I’m No David Attenborough

by klassman

Sunday I flew to California, San Diego to be precise.  My first obligation wasn’t until after the dinner hour so as soon as I found the hotel I set about locating The Bike Revolution.  It was true that the shop was only about four blocks from the Hilton and it was true they rented bikes that could get me to the beach.  However, it turned out that I didn’t have the time to get there, swim, get back and then return the bike the following morning before my 7.00 a.m. breakfast meeting.

Plan B went into effect.  Back at the hotel I gathered my wetsuit, goggles and a towel and set off for Coronado Beach via taxi.  Fifteen minutes later I was barefoot and walking toward the setting sun and the surf.  Among the scores of people in the water, I only saw one person in neoprene so I set off immediately.  I splashed through the break and a big mass of kelp and then northwest parallel to the shore about 50 meters out.

After I’d been swimming for about ten minutes, I thought I saw something.  Not just something, I actually thought it was a cow.  Why in the world would I see the big, broad head of a cow floating off of the shore in California?  I guess you can take the boy out of the cornfields…

How do you say "moo" underwater?

How do you say “moo” underwater?

So I kept looking as I swam up to and past this big thing.  After a thinking it was a cow and several more strokes and taking a really hard look, my imagination landed on a dog.  I thought it must be the most gifted swimmer of a Great Dane ever.

A bit like a dog, but much bigger and smoother in the water.

A bit like a dog, but much bigger and smoother in the water.

But, it wasn’t really doglike.  It was more like an agile body surfer with a massive non-human head.

Then it all clicked in my head.  I was looking at a seal.  It must be a seal.  So I swam on, right past the marvelous elegant creature.  Only, then my mind starting to really go into overdrive.  I know about cows.  They are big and dumb and can be stubborn and ornery.  They are strong and usually predictable.  I know about dogs too.  Love those beasts.  But a seal?  How do seals interact with people?  It was at this point that I pulled up and stopped swimming.  Something flashed through my mind about sharks and thrashing, kicking human limbs that mimic the effect of a fish in distress — dinner.  It was unambiguously an Oh Shit moment.  As it turns out, I stopped swimming about five yards short of a group of kids who were waiting with their body boards for a good wave.  They all turned and watched me watch the sea creature.  Then one after another they all exclaimed, “Look a sea lion!”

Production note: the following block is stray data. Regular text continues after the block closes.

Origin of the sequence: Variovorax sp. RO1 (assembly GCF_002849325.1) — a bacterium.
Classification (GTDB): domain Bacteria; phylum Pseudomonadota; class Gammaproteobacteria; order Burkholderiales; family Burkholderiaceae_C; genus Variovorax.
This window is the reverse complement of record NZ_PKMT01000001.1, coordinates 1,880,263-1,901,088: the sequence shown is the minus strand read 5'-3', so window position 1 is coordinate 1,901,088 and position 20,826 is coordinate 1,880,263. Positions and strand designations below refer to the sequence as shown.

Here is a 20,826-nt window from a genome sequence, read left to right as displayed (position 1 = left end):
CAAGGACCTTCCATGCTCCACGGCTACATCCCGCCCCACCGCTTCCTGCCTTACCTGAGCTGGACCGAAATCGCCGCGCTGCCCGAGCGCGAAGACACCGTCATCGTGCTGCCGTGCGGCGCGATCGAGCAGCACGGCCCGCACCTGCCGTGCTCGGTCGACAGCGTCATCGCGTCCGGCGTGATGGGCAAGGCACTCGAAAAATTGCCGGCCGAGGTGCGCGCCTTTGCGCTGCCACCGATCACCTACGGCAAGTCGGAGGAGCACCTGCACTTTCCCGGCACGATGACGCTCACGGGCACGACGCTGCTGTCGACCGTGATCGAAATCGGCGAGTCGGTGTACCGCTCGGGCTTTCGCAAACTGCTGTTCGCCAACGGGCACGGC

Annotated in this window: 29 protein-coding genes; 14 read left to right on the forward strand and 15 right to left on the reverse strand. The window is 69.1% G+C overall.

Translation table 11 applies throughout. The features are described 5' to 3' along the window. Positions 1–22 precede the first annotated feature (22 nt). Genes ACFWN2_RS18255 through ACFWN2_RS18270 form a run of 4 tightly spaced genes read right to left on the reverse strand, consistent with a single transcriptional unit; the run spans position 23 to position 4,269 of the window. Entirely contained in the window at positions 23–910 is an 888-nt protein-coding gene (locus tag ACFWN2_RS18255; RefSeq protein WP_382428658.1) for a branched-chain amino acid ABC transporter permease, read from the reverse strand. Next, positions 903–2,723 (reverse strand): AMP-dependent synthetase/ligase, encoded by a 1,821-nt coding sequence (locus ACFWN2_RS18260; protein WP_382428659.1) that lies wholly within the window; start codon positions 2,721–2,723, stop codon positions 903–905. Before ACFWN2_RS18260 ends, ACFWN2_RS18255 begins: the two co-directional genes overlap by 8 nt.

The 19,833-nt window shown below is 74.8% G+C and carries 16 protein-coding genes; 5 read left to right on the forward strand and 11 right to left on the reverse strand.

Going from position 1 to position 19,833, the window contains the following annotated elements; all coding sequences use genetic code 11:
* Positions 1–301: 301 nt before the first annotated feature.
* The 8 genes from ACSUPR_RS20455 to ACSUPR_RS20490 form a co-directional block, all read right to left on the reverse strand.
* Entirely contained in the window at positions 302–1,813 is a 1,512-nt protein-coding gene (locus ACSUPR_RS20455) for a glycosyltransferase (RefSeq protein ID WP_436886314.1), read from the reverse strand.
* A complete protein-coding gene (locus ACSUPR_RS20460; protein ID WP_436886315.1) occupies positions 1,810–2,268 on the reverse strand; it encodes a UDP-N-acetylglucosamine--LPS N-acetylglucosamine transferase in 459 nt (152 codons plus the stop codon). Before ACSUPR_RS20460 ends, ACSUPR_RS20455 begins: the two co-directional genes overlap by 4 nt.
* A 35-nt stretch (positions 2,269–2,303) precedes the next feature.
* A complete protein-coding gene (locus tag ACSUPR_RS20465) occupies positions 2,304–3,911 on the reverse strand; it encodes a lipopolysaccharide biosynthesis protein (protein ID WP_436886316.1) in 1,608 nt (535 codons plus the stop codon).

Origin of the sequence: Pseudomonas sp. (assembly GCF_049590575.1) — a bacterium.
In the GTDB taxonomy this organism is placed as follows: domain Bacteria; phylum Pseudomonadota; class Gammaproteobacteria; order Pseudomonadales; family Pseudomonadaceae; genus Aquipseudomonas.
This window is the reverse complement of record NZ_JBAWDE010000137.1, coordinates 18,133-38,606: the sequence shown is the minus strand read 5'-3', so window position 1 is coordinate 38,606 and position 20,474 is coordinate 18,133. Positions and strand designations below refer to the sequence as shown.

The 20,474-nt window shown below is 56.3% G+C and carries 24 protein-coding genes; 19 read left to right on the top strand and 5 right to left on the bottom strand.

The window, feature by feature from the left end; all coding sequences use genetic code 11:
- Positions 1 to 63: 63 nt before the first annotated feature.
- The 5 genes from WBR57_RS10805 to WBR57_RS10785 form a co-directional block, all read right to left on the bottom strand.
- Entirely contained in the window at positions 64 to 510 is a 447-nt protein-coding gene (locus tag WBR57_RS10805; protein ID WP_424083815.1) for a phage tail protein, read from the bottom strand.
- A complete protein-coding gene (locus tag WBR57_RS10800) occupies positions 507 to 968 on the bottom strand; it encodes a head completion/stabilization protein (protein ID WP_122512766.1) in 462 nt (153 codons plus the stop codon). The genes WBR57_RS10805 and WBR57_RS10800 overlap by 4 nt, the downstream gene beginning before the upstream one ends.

In the moment, I knew about as much about the habits of sea lions as I did seals.  I also knew that this massive wild animal was only about 15 meters away and though it looked nonchalant, I knew nothing about the signals for anxiety in carnivorous sea animals that grow to be two to three times my size.  Was a baby sea lion nearby?  Was I messing up his favorite fishing hole by swimming around?  What did he do with the last guy that swam down the length of the beach?  These kids all thought it was cool, but what did they know?  Sure, they are locals but, kids do dumb stuff all the time.

And this was the moment I decided my ocean swim — though lovely in a thousand ways — was over.  Later, after a run up and down the beach I found a lifeguard and asked a few questions.  He affirmed that I was not crazy though in fairness to his diagnosis I failed to mention my early theories about the cow and the dog.  He had been watching that sea lion all day.  He thought it was “interesting” that he came up so close to shore and inside of the break.  No, he had never seen anyone hurt by a sea lion in 25 years working at that beach.  Yes, he had once seen a sick sea lion charge and go for the throat of some Sea World animal handlers who had come out to help.  He didn’t have an idea about what would happen if sea lion pups were in the area and were separated from a parent or too close to swimmers.

He wasn’t worried for me and encouraged me to get back in if I wanted.  He also said that I made the right decision.  When in doubt about wild animals it is always best to leave them alone.

No problem.  I had all the excitement I needed for the day.

Dana told the tribe about the adventure the next morning before school.  Evidentially it was a big hit with the carpool.  Last night I took the redeye home.  I’m looking forward to the questions and sharing this little adventure with my favorite naturalists.